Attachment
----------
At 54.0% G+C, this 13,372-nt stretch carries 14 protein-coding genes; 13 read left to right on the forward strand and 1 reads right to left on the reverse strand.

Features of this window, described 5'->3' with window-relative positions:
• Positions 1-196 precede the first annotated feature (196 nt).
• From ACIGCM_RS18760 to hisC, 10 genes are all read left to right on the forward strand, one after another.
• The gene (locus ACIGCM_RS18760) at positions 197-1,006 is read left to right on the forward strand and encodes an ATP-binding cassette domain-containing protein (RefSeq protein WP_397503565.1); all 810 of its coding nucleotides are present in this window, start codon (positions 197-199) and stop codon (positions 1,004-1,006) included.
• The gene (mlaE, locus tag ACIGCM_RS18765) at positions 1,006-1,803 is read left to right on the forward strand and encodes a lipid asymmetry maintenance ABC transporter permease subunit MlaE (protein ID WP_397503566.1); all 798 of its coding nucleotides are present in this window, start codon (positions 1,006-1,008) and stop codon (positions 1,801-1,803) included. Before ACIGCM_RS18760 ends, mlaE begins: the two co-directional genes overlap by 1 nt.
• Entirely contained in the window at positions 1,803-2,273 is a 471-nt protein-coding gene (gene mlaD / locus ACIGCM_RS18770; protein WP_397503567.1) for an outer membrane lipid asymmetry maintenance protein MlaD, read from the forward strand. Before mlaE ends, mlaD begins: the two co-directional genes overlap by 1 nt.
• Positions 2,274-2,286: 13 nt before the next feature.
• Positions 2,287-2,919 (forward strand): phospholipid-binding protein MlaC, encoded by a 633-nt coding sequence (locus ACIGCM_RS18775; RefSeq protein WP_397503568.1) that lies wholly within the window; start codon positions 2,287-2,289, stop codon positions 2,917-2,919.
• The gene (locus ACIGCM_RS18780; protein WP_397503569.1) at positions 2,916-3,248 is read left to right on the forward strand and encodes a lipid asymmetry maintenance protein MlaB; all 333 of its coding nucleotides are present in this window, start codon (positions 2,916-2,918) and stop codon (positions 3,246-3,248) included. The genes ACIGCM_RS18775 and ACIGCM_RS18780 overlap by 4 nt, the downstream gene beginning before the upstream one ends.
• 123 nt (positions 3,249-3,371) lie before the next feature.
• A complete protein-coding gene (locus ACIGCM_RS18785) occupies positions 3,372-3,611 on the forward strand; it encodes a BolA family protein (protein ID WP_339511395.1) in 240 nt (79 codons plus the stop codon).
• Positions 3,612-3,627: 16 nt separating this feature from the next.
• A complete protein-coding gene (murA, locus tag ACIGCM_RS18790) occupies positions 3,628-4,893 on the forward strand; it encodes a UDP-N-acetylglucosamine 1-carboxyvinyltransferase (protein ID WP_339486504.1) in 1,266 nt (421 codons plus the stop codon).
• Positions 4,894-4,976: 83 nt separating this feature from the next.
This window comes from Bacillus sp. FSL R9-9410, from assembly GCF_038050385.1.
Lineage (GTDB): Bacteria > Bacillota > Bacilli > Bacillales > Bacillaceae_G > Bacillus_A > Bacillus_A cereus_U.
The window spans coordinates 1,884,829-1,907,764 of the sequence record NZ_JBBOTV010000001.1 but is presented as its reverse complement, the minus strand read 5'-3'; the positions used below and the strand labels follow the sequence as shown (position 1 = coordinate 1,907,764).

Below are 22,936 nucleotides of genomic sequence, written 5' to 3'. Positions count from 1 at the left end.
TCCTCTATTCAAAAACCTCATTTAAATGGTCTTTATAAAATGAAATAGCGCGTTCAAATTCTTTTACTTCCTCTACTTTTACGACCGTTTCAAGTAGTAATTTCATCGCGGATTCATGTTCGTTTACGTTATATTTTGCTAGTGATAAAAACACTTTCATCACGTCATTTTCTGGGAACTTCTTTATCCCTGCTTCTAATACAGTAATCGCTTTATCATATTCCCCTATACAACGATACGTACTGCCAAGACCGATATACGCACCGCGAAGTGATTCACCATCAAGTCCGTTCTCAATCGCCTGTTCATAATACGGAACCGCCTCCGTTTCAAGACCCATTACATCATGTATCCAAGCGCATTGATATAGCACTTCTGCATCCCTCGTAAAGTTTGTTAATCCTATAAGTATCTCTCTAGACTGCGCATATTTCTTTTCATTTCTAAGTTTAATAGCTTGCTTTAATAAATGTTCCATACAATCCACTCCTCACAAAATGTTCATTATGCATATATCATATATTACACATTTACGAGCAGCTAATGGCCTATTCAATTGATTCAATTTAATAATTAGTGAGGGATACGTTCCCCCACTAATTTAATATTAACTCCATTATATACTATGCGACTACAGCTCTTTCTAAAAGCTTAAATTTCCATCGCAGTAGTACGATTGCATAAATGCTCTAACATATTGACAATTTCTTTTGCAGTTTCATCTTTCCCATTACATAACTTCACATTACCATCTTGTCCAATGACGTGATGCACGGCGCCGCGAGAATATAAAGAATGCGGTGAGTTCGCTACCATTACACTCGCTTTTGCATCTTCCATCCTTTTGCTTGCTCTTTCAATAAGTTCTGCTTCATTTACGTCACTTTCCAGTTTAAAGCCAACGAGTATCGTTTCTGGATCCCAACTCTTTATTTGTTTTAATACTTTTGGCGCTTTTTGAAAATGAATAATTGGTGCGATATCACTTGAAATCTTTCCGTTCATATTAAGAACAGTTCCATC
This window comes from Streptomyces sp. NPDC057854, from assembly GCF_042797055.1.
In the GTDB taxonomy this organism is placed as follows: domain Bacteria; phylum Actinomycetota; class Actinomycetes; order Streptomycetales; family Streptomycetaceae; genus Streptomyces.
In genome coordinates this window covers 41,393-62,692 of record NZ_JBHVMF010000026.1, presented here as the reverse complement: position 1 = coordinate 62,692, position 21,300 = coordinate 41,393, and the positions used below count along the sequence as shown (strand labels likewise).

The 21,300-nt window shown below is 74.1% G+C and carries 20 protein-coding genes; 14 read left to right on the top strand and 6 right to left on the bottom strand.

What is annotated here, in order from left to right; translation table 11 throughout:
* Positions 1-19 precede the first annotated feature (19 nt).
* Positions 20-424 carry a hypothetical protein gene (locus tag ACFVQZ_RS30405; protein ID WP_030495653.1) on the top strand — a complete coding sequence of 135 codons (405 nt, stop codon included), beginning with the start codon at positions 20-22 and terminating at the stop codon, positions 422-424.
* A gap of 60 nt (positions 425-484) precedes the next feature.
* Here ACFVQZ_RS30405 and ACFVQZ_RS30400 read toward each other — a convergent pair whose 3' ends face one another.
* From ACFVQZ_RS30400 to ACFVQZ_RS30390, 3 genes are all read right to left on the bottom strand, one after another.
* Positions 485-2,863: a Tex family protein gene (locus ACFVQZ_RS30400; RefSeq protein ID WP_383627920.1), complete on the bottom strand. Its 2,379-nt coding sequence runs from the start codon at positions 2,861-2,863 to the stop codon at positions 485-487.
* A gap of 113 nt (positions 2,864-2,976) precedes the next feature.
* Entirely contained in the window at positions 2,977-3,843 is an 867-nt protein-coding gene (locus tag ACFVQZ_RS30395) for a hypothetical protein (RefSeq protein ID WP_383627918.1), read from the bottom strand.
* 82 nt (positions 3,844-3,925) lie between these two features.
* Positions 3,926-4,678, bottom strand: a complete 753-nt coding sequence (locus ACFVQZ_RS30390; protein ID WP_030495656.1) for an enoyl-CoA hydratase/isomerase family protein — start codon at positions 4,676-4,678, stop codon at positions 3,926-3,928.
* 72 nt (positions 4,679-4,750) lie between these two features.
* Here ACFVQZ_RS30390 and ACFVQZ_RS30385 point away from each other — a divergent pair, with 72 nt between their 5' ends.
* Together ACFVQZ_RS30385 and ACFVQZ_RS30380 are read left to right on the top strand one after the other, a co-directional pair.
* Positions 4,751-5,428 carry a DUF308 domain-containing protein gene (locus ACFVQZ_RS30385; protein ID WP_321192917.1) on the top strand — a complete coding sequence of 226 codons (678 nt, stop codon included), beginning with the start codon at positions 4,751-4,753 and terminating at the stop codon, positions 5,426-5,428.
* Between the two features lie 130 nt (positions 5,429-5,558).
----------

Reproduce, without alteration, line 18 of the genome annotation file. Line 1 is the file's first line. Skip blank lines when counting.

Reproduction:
The window spans coordinates 1,884,829-1,907,764 of the sequence record NZ_JBBOTV010000001.1 but is presented as its reverse complement, the minus strand read 5'-3'; the positions used below and the strand labels follow the sequence as shown (position 1 = coordinate 1,907,764).